Dewitt v. Stewart (In re Stewart)

Case Type:
Case Status:
Reversed and Remanded
18-9007 (1st Circuit, Feb 03,2020) Published
The bankruptcy court misapplied the standard for fraudulent intent under § 523(a)(2)(A) -- best articulated by our decision in Palmacci v. Umpierrez, 121 F.3d 781 (1st Cir. 1997) -- which it was required to employ when determining whether Stewart intended to deceive the DeWitts. Also, instead of reviewing for "clear error," as it was supposed to, the BAP exceeded the bounds of appellate review by engaging in fact-finding when it reversed the bankruptcy court.
Procedural context:
Plaintiffs filed an adversary proceeding against Stewart opposing discharge. The DeWitts alleged that through numerous false representations, Stewart induced the DeWitts to hire BN and then proceeded to misuse their advance payments, directing the funds instead to debts unrelated to the project and for Stewart's personal enrichment. The complaint requested the corporate veil be pierced because Stewart had used BN, of which he was the sole shareholder, President, and Treasurer, as his "alter ego" to "wrongfully obtain funds from the DeWitts" and "to perpetuate injustice and fraud." The bankruptcy court disagreed with the DeWitts, and on August 18, 2017, it entered a final judgment concluding that their unsecured claim against Stewart was dischargeable. Unsatisfied, the DeWitts appealed to the BAP, which reversed the bankruptcy court. Stewart filed a timely appeal before our Court on November 29, 2018.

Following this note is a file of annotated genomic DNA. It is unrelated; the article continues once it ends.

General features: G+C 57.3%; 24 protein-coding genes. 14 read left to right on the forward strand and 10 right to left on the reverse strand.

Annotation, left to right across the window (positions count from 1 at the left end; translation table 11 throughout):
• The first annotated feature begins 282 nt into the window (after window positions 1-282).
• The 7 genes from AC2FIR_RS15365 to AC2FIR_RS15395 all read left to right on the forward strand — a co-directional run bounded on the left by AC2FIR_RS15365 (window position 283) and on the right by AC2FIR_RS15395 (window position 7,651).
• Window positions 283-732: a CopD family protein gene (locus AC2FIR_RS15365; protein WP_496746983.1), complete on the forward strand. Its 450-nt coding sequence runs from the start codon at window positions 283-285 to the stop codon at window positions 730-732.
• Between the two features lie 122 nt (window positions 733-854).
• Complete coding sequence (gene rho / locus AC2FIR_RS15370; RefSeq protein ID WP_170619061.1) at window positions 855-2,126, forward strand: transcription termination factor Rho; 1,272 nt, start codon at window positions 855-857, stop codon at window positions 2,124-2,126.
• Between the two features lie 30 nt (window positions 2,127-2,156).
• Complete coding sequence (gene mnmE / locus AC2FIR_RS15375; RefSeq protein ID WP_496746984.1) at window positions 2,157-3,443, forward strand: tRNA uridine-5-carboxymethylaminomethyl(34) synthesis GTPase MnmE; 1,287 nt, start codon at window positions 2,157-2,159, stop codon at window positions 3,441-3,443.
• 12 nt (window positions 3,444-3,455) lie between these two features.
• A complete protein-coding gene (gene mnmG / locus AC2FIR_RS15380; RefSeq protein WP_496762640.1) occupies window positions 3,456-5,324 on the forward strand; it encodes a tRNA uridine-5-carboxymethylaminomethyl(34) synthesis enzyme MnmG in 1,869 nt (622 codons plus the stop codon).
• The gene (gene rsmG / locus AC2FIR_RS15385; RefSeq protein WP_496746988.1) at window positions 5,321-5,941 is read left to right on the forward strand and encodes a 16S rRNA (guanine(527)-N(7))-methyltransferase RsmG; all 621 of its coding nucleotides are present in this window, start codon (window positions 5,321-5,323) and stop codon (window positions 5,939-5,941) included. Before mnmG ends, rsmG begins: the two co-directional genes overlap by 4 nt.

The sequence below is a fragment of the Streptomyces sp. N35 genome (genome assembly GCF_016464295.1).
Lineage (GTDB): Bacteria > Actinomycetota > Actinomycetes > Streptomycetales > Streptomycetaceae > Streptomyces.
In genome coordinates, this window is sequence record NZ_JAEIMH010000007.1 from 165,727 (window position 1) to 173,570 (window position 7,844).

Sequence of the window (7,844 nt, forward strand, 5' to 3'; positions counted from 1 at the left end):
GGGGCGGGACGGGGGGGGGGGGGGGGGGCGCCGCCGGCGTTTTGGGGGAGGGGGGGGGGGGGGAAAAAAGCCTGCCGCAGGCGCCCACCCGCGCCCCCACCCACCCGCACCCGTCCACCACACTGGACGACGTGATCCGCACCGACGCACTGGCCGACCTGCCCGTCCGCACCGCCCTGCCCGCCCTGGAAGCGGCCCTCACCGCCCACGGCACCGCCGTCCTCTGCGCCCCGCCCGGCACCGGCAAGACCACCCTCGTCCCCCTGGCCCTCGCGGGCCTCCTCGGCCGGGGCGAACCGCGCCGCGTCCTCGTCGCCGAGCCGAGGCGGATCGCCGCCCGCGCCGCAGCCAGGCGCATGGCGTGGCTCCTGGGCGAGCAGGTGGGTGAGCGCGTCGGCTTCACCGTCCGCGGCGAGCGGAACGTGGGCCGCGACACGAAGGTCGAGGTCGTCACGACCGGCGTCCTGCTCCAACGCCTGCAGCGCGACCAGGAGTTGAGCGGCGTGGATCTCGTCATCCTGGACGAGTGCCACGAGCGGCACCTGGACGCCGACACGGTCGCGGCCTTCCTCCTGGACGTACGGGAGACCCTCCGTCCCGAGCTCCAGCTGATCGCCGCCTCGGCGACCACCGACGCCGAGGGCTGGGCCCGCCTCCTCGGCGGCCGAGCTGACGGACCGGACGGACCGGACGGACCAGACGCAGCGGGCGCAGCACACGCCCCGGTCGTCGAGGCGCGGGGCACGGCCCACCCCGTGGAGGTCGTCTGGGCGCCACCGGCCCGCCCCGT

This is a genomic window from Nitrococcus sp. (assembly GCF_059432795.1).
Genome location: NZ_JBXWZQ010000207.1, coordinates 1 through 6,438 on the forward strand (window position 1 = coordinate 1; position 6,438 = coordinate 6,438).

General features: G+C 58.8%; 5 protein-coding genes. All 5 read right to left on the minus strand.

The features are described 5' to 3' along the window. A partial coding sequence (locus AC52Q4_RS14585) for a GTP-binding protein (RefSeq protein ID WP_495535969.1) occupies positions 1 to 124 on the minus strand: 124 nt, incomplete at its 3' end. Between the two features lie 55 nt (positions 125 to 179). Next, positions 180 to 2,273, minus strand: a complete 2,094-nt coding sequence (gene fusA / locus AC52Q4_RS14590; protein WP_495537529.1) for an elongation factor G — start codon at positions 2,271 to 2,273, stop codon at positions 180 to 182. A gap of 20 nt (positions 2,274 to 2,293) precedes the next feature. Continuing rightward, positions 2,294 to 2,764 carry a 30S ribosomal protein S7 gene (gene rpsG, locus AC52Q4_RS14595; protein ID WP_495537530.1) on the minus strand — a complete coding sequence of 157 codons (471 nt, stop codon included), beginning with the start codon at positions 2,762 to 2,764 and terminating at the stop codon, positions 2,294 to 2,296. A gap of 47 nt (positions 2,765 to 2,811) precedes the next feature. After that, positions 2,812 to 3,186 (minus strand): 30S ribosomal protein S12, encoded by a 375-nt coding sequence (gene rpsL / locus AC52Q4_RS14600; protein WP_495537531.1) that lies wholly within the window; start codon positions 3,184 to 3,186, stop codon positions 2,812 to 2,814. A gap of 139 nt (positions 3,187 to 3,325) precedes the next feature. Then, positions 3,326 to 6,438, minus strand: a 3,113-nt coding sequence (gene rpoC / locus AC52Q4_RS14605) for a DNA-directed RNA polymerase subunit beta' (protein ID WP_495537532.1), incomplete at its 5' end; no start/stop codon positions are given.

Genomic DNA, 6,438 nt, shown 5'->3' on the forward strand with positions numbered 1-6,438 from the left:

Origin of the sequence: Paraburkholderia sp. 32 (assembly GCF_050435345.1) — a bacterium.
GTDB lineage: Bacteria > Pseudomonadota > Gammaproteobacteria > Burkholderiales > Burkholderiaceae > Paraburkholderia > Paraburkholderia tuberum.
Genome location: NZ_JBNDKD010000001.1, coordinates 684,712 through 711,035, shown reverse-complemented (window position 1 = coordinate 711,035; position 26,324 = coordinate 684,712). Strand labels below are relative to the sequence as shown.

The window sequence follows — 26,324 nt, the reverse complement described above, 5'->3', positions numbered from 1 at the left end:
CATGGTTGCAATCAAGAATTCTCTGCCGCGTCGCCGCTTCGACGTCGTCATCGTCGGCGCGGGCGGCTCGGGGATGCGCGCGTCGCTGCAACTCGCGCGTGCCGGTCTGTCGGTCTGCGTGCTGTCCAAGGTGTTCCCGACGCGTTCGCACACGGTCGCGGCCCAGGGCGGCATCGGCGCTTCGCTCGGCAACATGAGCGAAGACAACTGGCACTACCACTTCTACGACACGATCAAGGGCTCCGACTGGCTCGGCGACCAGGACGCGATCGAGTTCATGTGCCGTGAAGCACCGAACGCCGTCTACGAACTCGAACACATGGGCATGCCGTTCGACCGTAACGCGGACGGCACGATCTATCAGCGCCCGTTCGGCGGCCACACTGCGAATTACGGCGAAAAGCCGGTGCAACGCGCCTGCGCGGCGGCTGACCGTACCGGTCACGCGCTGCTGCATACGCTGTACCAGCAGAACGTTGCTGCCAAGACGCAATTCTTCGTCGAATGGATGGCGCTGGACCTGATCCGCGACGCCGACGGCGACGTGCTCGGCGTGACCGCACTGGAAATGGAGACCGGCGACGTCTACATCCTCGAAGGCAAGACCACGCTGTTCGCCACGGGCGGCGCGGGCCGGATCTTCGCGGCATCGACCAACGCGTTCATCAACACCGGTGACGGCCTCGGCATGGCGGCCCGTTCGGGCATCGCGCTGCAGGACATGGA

After specifically inquiring over the company's financials and projects, the DeWitts hired Mr. Edward Stewart and his company, Boardwalk North ("BN"), in 2013 to remodel their New Hampshire home. During the course of their dealings, the DeWitts alleged that Stewart misrepresented, among other things, the financial health of his company and that he would use so-called "milestone payments" to both "fund" their renovation project and "leverage" subcontractors. When the DeWitts asked about delays, Lessard explained they were because the subcontractors had failed to show up, never disclosing to the DeWitts that certain products or services had not arrived because BN actually lacked the money to purchase them. As matters devolved, after the DeWitts had already paid ninety percent of the project costs but Stewart and his company had only completed forty-five percent of the renovations, Stewart abandoned the project in the summer of 2014. The DeWitts ultimately hired another company to finish the renovations for a cost of $736,786.30 -- $558,335.38 in excess of their pending balance with Stewart and BN. On September 29, 2014, BN filed for Chapter 7 bankruptcy. With his personal finances similarly underwater, Stewart also filed for relief under Chapter 7 on February 23, 2015. The DeWitts thereafter filed a proof of claim in Stewart's bankruptcy case, indicating that they held an unsecured claim for $558,335.38. On May 26, 2015, the DeWitts commenced an adversary proceeding against Stewart seeking to exempt their unsecured claim from discharge. The Dewitts undertood that their claim against Stewart was ineligible for discharge, per § 523(a)(2)(A), because the debt resulted from Stewart's false statements and misrepresentations.
Howard, Torruella, Seyla

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